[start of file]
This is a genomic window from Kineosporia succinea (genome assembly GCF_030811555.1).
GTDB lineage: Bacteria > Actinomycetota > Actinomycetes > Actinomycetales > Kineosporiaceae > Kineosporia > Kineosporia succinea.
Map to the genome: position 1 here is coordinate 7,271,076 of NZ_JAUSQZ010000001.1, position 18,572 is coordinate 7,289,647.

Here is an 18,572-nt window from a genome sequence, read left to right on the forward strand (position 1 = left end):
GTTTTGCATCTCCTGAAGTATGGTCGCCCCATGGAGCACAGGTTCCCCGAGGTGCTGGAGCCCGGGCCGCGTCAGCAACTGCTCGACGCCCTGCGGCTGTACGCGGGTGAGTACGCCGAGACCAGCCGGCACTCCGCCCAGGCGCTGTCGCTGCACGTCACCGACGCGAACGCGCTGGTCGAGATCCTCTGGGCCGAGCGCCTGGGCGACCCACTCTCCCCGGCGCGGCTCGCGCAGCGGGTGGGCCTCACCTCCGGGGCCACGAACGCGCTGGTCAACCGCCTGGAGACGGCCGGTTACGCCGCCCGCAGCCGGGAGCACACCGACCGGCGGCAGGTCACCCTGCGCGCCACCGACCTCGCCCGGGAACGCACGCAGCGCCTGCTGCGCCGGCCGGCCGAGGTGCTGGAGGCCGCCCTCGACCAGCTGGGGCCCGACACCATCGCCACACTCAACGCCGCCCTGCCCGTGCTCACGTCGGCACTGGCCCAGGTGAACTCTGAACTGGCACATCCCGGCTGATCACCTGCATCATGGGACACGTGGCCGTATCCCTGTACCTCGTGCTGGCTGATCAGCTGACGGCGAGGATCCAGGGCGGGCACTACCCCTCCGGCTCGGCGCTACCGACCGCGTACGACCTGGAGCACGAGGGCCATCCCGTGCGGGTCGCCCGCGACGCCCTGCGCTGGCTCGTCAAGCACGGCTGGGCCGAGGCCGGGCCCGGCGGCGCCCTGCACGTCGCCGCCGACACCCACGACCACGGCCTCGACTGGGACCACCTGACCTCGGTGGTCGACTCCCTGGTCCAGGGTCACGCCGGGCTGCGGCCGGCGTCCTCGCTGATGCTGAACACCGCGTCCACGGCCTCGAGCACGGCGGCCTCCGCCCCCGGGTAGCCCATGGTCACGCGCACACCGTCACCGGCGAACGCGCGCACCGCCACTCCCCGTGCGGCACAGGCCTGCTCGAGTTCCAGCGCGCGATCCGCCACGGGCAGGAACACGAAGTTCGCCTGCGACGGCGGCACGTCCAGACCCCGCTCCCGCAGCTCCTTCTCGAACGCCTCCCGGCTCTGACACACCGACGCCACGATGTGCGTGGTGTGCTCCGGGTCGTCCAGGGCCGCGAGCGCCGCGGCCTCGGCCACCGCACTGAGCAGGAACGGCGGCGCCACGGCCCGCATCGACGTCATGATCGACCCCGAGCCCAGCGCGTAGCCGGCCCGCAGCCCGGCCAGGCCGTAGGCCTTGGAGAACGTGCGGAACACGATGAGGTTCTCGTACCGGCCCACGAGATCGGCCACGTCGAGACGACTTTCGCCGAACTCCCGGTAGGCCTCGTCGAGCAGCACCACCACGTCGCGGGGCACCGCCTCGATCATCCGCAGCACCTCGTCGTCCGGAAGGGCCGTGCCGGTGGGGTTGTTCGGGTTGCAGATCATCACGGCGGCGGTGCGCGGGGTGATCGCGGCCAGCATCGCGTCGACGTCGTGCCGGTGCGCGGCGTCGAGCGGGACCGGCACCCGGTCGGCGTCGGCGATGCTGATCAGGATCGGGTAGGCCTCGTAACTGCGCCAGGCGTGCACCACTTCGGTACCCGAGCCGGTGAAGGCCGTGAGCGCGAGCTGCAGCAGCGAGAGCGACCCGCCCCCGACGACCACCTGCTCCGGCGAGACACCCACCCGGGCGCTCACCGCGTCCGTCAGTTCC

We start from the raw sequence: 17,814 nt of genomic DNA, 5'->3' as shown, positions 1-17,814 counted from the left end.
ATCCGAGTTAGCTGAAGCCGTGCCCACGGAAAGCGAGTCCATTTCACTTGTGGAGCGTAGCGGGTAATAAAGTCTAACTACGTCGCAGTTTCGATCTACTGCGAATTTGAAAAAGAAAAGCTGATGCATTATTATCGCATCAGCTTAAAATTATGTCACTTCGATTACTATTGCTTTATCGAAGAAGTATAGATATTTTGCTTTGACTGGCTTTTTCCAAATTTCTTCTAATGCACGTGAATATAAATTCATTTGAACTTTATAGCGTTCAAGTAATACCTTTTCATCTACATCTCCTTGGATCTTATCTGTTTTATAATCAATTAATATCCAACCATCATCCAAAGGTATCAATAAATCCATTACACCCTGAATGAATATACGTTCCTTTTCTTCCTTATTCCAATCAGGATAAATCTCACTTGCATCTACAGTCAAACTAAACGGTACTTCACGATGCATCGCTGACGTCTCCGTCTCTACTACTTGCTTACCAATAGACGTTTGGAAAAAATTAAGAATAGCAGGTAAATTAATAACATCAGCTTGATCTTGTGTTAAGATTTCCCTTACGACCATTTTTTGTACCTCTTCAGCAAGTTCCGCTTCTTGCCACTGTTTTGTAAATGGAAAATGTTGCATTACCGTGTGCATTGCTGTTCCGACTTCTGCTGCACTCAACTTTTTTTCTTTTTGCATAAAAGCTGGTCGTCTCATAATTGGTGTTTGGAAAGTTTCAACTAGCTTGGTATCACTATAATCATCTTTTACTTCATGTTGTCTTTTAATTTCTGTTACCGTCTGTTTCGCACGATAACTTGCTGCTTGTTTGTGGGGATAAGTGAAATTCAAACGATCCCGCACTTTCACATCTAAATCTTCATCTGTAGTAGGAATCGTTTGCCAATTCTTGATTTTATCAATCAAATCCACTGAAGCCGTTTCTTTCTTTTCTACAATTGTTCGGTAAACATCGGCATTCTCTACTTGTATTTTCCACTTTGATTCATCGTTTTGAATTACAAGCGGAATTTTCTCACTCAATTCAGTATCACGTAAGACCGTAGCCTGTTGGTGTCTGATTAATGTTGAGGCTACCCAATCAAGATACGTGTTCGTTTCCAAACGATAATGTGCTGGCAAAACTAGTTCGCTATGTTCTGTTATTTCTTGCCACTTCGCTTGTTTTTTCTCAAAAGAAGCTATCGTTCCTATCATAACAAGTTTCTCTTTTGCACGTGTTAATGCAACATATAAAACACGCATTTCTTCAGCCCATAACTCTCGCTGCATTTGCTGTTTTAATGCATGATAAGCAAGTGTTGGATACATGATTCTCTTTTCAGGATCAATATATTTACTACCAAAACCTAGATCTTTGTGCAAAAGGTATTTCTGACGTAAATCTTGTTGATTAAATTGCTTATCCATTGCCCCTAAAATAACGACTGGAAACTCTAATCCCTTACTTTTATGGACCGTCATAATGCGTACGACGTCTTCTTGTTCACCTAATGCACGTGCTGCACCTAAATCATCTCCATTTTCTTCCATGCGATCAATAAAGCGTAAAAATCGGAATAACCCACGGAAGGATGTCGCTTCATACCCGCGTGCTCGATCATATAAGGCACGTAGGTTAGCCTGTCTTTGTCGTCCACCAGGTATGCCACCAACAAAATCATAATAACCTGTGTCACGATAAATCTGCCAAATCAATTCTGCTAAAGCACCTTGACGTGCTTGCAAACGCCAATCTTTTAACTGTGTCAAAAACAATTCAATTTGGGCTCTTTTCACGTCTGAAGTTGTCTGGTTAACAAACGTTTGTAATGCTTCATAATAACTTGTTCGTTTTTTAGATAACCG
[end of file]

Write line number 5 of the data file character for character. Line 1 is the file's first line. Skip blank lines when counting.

GTTTTGCATCTCCTGAAGTATGGTCGCCCCATGGAGCACAGGTTCCCCGAGGTGCTGGAGCCCGGGCCGCGTCAGCAACTGCTCGACGCCCTGCGGCTGTACGCGGGTGAGTACGCCGAGACCAGCCGGCACTCCGCCCAGGCGCTGTCGCTGCACGTCACCGACGCGAACGCGCTGGTCGAGATCCTCTGGGCCGAGCGCCTGGGCGACCCACTCTCCCCGGCGCGGCTCGCGCAGCGGGTGGGCCTCACCTCCGGGGCCACGAACGCGCTGGTCAACCGCCTGGAGACGGCCGGTTACGCCGCCCGCAGCCGGGAGCACACCGACCGGCGGCAGGTCACCCTGCGCGCCACCGACCTCGCCCGGGAACGCACGCAGCGCCTGCTGCGCCGGCCGGCCGAGGTGCTGGAGGCCGCCCTCGACCAGCTGGGGCCCGACACCATCGCCACACTCAACGCCGCCCTGCCCGTGCTCACGTCGGCACTGGCCCAGGTGAACTCTGAACTGGCACATCCCGGCTGATCACCTGCATCATGGGACACGTGGCCGTATCCCTGTACCTCGTGCTGGCTGATCAGCTGACGGCGAGGATCCAGGGCGGGCACTACCCCTCCGGCTCGGCGCTACCGACCGCGTACGACCTGGAGCACGAGGGCCATCCCGTGCGGGTCGCCCGCGACGCCCTGCGCTGGCTCGTCAAGCACGGCTGGGCCGAGGCCGGGCCCGGCGGCGCCCTGCACGTCGCCGCCGACACCCACGACCACGGCCTCGACTGGGACCACCTGACCTCGGTGGTCGACTCCCTGGTCCAGGGTCACGCCGGGCTGCGGCCGGCGTCCTCGCTGATGCTGAACACCGCGTCCACGGCCTCGAGCACGGCGGCCTCCGCCCCCGGGTAGCCCATGGTCACGCGCACACCGTCACCGGCGAACGCGCGCACCGCCACTCCCCGTGCGGCACAGGCCTGCTCGAGTTCCAGCGCGCGATCCGCCACGGGCAGGAACACGAAGTTCGCCTGCGACGGCGGCACGTCCAGACCCCGCTCCCGCAGCTCCTTCTCGAACGCCTCCCGGCTCTGACACACCGACGCCACGATGTGCGTGGTGTGCTCCGGGTCGTCCAGGGCCGCGAGCGCCGCGGCCTCGGCCACCGCACTGAGCAGGAACGGCGGCGCCACGGCCCGCATCGACGTCATGATCGACCCCGAGCCCAGCGCGTAGCCGGCCCGCAGCCCGGCCAGGCCGTAGGCCTTGGAGAACGTGCGGAACACGATGAGGTTCTCGTACCGGCCCACGAGATCGGCCACGTCGAGACGACTTTCGCCGAACTCCCGGTAGGCCTCGTCGAGCAGCACCACCACGTCGCGGGGCACCGCCTCGATCATCCGCAGCACCTCGTCGTCCGGAAGGGCCGTGCCGGTGGGGTTGTTCGGGTTGCAGATCATCACGGCGGCGGTGCGCGGGGTGATCGCGGCCAGCATCGCGTCGACGTCGTGCCGGTGCGCGGCGTCGAGCGGGACCGGCACCCGGTCGGCGTCGGCGATGCTGATCAGGATCGGGTAGGCCTCGTAACTGCGCCAGGCGTGCACCACTTCGGTACCCGAGCCGGTGAAGGCCGTGAGCGCGAGCTGCAGCAGCGAGAGCGACCCGCCCCCGACGACCACCTGCTCCGGCGAGACACCCACCCGGGCGCTCACCGCGTCCGTCAGTTCC